In Hoover’s first year, however, the Great Depression struck. Despite immense public works projects like the St. Lawrence Seaway and what became – wait for it – the Hoover Dam, he was overwhelmed by economic woes, losing a 1932 re-election bid in a landslide.
The lengthy résumé of Howard Taft (1909-13) listed jobs like federal appeals court judge, governor of the Philippines, solicitor general and secretary of war. But nothing elected. Until he became Teddy Roosevelt’s hand-picked successor in 1908.
The two men split four years later, divided the GOP and Progressive vote and ushered in Democrat Woodrow Wilson and the income tax. In 1921 thanks to President Warren G. Harding, Taft became the only man to serve as president and the Supreme Court’s chief justice. Also, at 335 pounds, the largest.
Ulysses Grant (1869-77) was Abraham Lincoln’s final Union Army commander who conquered Confederate forces from Mississippi to Virginia. The warrior (whose real first name was Hiram) could be ruthless, continuing his bombardment of Vicksburg and refusing its surrender until July 4. All the while penning numerous love letters to wife Julia: “A thousand kisses for you. Dream of me.”
Lincoln admired Grant as a general and plain-speaker. “Although a soldier by profession,” Grant wrote for future generations, “I have never felt any sort of fondness for war, and I have never advocated it, except as a means of peace.”
And a Grant favorite: “I know only two tunes. One of them is ‘Yankee Doodle’ and the other one isn’t.”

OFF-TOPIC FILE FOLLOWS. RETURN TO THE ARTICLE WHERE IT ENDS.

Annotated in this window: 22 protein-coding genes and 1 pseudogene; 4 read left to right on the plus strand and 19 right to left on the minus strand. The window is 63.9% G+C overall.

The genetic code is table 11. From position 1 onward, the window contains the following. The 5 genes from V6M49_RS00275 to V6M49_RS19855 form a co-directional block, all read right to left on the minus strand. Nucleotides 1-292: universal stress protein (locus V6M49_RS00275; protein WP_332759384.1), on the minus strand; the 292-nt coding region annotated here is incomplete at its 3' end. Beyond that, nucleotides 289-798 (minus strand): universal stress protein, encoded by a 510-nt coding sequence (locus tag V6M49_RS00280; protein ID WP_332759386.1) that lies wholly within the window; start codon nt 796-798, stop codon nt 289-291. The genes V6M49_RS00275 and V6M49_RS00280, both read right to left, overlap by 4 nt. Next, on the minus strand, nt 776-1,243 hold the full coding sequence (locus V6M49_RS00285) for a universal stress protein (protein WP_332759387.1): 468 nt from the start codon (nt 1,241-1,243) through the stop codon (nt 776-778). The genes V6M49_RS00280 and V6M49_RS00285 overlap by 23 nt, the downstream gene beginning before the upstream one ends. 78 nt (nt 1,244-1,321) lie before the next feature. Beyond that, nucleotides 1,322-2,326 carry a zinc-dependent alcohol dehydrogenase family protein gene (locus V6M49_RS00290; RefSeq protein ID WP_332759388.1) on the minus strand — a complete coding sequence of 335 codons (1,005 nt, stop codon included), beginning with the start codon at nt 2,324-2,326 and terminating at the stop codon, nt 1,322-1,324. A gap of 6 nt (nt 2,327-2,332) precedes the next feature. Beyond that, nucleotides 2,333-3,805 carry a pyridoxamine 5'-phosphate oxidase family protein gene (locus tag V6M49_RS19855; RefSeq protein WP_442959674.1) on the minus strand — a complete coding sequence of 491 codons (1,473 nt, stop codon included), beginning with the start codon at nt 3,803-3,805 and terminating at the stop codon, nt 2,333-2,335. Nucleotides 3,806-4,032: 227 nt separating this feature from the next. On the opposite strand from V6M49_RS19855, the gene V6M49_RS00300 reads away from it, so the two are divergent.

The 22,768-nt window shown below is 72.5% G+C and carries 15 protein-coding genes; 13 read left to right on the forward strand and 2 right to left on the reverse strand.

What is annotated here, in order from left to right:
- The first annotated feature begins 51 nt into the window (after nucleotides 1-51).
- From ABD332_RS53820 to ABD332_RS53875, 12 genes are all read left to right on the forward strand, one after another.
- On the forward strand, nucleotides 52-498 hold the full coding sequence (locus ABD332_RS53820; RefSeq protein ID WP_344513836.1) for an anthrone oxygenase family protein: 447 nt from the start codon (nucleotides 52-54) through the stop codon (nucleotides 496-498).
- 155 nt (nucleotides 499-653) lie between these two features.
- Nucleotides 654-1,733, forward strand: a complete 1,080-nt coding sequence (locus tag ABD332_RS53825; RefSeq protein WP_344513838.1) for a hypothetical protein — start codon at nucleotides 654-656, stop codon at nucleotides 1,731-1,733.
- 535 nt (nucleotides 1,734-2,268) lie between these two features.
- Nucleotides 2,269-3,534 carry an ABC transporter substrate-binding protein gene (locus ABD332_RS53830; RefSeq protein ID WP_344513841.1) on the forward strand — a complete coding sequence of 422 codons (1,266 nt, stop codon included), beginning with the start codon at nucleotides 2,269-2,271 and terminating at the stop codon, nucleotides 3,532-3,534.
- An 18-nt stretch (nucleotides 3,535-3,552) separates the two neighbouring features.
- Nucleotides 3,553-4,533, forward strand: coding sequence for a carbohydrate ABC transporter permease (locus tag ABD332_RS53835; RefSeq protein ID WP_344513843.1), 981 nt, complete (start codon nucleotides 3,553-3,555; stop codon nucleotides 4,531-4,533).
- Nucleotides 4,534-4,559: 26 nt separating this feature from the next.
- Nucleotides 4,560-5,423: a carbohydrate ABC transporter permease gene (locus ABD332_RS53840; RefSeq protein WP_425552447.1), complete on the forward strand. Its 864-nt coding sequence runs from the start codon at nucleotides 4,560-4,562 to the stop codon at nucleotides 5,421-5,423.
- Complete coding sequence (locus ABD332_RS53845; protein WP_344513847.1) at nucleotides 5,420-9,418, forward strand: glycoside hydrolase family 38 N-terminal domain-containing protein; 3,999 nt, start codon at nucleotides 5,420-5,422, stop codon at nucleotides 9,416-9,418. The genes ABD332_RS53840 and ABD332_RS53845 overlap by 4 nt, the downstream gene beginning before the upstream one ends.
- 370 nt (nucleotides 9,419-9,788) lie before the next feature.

Grant integrated his troops and presided over initial Reconstruction. As president, he used the military and Justice Department to battle the Ku Klux Klan and enforce freed slaves’ voting rights.
But his administrations were plagued with corruption charges and the GOP denied him a third nomination. The hard-drinking, cigar-chomping veteran later wrote a well-regarded autobiography before dying of throat cancer.
The nation’s first non-politician president was Zachary Taylor (1849-50). Another career Army general, Taylor gained hero status with a series of upset victories over larger Mexican forces (with Grant as a junior lieutenant).
“Rough and Ready” Taylor had no time for pretense or standard politics when the Whig Party approached him in 1848. He would not share his political views, nor meet with voters. His victory on Nov. 7, 1848, came on the first U.S. national election held on the same day in every state (the Tuesday after November’s first Monday).
Taylor’s inauguration was set for March 4. However, that was a Sunday. No Taylor swears an oath on the Sabbath. So, he became the 12th president a day late.
Sixteen months later, however, the veteran of countless battles died in bed of a mysterious stomach problem. But not before leaving this advice for anyone – politician or non-politician – considering the presidency:
“Such an idea never entered my head. Nor is it likely to enter the head of any sane person.”
Andrew Malcolm began writing on U.S. politics in 1968. He can be contacted firstname.lastname@example.org. Follow him on Twitter @AHMalcolm. Contact him at